Benchmark DAC2 HGC D/A processor/headphone amplifier Measurements
Sidebar 3: Measurements
I examined the Benchmark DAC2 HGC's electrical performance with Stereophile's loan sample of the top-of-the-line Audio Precision SYS2722 system (see www.ap.com and the January 2008 "As We See It"). The DAC2 HGC's performance via its USB port was tested using my 2012-vintage Apple MacBook Pro. Apple's USB Prober utility identified the Benchmark as having the Product String "Benchmark DAC2 USB Audio 1.0" or "Benchmark DAC2 USB Audio 2.0," depending on which mode the DAC2's USB input had been set to. The Benchmark operated with the preferred isochronous asynchronous protocol in both USB modes. Set to USB1.0, the DAC2 accepted data with sample rates up to 96kHz; set to USB2.0, it also worked with data sampled at 176.4 and 192kHz. As usual, the TosLink input locked to data at sample rates of up to 96kHz, while the coaxial input also successfully locked to 176.4 and 192kHz datastreams. All the measurements were taken from the rear-panel analog outputs rather than the headphone outputs.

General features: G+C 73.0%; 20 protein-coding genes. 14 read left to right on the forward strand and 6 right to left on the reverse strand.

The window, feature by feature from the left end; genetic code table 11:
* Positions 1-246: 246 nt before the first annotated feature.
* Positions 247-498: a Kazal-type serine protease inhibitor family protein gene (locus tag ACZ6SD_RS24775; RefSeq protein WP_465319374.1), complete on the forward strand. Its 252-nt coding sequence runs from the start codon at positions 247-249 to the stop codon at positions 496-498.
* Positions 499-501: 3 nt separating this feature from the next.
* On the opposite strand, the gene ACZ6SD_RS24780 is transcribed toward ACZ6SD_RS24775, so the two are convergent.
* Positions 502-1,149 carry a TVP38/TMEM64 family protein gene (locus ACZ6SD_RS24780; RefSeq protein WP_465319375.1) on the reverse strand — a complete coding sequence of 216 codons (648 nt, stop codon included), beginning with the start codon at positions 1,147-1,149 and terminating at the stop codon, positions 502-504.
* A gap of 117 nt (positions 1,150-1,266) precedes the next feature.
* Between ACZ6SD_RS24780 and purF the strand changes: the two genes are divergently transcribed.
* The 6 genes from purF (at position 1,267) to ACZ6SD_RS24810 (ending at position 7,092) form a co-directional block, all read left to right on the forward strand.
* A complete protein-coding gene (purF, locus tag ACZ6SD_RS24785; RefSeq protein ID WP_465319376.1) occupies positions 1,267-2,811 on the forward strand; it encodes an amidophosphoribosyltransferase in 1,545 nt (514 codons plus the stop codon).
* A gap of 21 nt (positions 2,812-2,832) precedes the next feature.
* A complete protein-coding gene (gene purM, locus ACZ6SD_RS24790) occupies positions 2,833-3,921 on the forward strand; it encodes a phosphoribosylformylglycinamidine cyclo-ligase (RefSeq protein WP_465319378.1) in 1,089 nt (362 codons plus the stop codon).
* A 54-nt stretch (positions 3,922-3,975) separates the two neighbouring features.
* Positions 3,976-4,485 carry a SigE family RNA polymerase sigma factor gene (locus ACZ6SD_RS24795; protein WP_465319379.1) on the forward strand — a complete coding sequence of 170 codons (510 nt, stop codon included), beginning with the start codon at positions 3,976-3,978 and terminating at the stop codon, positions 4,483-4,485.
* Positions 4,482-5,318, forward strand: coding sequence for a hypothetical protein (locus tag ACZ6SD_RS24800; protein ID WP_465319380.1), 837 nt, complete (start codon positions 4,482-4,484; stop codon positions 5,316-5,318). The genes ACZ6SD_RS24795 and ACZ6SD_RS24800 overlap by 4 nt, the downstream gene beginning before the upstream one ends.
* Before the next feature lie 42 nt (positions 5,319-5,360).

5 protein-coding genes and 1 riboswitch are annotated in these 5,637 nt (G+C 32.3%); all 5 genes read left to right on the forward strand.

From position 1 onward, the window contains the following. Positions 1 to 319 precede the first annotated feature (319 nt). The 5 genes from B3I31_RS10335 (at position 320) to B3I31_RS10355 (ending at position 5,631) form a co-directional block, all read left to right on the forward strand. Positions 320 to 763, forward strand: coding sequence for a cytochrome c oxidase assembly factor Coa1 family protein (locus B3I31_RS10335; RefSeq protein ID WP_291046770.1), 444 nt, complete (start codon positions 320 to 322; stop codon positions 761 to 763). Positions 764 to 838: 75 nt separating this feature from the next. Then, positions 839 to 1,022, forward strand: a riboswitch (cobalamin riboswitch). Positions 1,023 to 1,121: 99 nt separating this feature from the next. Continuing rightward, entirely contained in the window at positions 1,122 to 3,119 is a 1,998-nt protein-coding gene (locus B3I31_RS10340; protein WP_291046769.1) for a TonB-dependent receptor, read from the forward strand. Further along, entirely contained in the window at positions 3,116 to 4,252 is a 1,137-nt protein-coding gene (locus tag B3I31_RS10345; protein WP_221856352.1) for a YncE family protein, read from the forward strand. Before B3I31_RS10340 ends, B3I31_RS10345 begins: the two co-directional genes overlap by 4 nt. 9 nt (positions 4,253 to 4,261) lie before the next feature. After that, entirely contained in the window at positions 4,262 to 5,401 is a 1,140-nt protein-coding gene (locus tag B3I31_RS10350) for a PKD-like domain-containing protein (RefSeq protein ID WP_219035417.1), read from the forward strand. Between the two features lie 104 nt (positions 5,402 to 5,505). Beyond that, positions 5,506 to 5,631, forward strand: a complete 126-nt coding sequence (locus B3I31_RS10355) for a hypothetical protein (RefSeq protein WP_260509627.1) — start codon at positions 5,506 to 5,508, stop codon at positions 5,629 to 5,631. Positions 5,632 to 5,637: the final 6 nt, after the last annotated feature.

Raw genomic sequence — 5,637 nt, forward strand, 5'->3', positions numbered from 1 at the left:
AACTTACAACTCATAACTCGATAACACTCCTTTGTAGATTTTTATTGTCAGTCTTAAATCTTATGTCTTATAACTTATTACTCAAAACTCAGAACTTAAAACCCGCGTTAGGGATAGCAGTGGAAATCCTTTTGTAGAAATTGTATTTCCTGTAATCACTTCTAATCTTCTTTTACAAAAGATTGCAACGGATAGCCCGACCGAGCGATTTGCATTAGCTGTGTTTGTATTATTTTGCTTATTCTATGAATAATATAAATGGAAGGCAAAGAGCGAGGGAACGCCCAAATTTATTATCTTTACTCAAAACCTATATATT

When the DAC2 was first turned on, the volume control smoothly rotated itself so that the level was 7dB lower than the maximum. The maximum output level at 1kHz was 3.47V from the balanced XLR jacks, and exactly half that, as expected, from the single-ended RCA jacks. (The 10dB pads were installed on the XLR outputs.) This was with S/PDIF data; to my surprise, the USB input produced an output 2.2dB higher in level. Both outputs preserved absolute polarity (ie, were non-inverting), with the front-panel Polarity LED dark, meaning that the XLRs are wired with pin 2 hot. The output impedance was 407 ohms from the XLRs and 30 ohms from the RCAs, from 20Hz to 20kHz.
The Benchmark's impulse response at 44.1kHz (fig.1) indicates that its reconstruction filter is a conventional, time-symmetrical, linear-phase type. The cyan and red traces in fig.2 are a wideband spectral analysis of the DAC2's output while it was fed 44.1kHz data representing white noise at 4dBFS. The signal rolls off steeply above the audioband, reaching the noise floor just below 23kHz. As a result, the sampling-generated image at 25kHz of a full-scale 19.1kHz tone (blue and magenta traces) is completely suppressed, while the second and third harmonics of the tone, at 38.2 and 57.3kHz, lie at or below 100dB (0.001%). (This graphical representation of the reconstruction filter's behavior was suggested to me by Jürgen Reis of MBL.) Fig.3 shows the Benchmark's frequency response with data sampled at 44.1, 96, and 192kHz. In each case, the response is flat until just below half the sample rate. Channel separation via the digital inputs (not shown) was superb, at >125dB in both directions below 1kHz, and still 100dB at 20kHz.